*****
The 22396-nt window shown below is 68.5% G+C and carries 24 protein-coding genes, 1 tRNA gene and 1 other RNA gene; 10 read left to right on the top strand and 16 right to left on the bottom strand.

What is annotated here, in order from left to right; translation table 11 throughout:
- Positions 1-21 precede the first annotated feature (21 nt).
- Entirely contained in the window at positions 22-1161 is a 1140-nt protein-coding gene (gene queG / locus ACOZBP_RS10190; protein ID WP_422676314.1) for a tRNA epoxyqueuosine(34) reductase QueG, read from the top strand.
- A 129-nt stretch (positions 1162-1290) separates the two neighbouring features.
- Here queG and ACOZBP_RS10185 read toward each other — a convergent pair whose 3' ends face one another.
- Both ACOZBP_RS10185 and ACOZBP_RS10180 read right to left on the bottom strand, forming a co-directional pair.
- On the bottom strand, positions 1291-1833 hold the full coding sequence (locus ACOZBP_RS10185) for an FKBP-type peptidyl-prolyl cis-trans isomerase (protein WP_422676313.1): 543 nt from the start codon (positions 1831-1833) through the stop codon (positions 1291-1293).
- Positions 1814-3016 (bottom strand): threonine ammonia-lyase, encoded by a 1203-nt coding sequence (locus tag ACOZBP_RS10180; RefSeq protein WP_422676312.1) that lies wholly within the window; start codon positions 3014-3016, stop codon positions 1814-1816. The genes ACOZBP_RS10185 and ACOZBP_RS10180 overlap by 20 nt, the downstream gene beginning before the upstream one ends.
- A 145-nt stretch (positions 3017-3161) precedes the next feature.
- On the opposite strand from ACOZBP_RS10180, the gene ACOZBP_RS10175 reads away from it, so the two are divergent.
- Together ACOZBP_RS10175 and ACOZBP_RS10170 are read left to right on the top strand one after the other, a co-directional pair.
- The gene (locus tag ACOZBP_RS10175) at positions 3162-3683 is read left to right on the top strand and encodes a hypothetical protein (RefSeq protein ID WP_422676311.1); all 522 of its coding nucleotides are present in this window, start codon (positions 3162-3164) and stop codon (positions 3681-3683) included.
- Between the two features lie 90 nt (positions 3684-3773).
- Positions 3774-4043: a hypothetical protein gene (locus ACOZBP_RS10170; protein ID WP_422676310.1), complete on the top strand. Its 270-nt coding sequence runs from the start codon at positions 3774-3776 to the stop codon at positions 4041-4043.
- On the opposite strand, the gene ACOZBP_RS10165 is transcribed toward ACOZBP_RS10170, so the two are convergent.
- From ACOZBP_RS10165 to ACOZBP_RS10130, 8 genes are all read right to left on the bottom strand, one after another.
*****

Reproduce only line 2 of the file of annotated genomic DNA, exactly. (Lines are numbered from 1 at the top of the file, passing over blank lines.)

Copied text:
What is annotated here, in order from left to right; translation table 11 throughout: